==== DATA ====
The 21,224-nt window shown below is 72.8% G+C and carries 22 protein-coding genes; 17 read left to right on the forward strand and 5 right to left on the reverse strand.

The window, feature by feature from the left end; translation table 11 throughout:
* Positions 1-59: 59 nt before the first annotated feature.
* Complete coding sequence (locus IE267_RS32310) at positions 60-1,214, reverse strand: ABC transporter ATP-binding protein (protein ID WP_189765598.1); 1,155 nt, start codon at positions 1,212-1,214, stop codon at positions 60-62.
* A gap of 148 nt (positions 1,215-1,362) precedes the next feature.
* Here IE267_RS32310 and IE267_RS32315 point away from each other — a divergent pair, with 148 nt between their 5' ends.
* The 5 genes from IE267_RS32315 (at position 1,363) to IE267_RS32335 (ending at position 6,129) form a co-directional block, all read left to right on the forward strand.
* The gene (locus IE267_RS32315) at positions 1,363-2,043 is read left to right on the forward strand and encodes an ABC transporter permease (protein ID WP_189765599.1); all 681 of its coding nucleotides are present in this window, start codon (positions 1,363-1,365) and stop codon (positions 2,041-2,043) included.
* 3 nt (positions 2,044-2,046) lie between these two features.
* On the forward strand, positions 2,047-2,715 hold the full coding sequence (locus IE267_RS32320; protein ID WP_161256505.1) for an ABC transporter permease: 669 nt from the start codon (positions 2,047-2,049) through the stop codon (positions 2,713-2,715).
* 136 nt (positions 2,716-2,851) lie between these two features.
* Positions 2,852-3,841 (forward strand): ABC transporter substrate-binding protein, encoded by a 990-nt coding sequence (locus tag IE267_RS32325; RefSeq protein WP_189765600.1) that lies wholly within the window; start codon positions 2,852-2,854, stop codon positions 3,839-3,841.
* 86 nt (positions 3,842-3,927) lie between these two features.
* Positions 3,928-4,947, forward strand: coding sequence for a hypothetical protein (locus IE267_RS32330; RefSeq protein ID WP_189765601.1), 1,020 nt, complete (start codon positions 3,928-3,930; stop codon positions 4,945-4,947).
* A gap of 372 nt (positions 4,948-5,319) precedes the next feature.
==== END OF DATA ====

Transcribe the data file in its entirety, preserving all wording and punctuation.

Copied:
The 21,224-nt window shown below is 72.8% G+C and carries 22 protein-coding genes; 17 read left to right on the forward strand and 5 right to left on the reverse strand.

The window, feature by feature from the left end; translation table 11 throughout:
* Positions 1-59: 59 nt before the first annotated feature.
* Complete coding sequence (locus IE267_RS32310) at positions 60-1,214, reverse strand: ABC transporter ATP-binding protein (protein ID WP_189765598.1); 1,155 nt, start codon at positions 1,212-1,214, stop codon at positions 60-62.
* A gap of 148 nt (positions 1,215-1,362) precedes the next feature.
* Here IE267_RS32310 and IE267_RS32315 point away from each other — a divergent pair, with 148 nt between their 5' ends.
* The 5 genes from IE267_RS32315 (at position 1,363) to IE267_RS32335 (ending at position 6,129) form a co-directional block, all read left to right on the forward strand.
* The gene (locus IE267_RS32315) at positions 1,363-2,043 is read left to right on the forward strand and encodes an ABC transporter permease (protein ID WP_189765599.1); all 681 of its coding nucleotides are present in this window, start codon (positions 1,363-1,365) and stop codon (positions 2,041-2,043) included.
* 3 nt (positions 2,044-2,046) lie between these two features.
* On the forward strand, positions 2,047-2,715 hold the full coding sequence (locus IE267_RS32320; protein ID WP_161256505.1) for an ABC transporter permease: 669 nt from the start codon (positions 2,047-2,049) through the stop codon (positions 2,713-2,715).
* 136 nt (positions 2,716-2,851) lie between these two features.
* Positions 2,852-3,841 (forward strand): ABC transporter substrate-binding protein, encoded by a 990-nt coding sequence (locus tag IE267_RS32325; RefSeq protein WP_189765600.1) that lies wholly within the window; start codon positions 2,852-2,854, stop codon positions 3,839-3,841.
* 86 nt (positions 3,842-3,927) lie between these two features.
* Positions 3,928-4,947, forward strand: coding sequence for a hypothetical protein (locus IE267_RS32330; RefSeq protein ID WP_189765601.1), 1,020 nt, complete (start codon positions 3,928-3,930; stop codon positions 4,945-4,947).
* A gap of 372 nt (positions 4,948-5,319) precedes the next feature.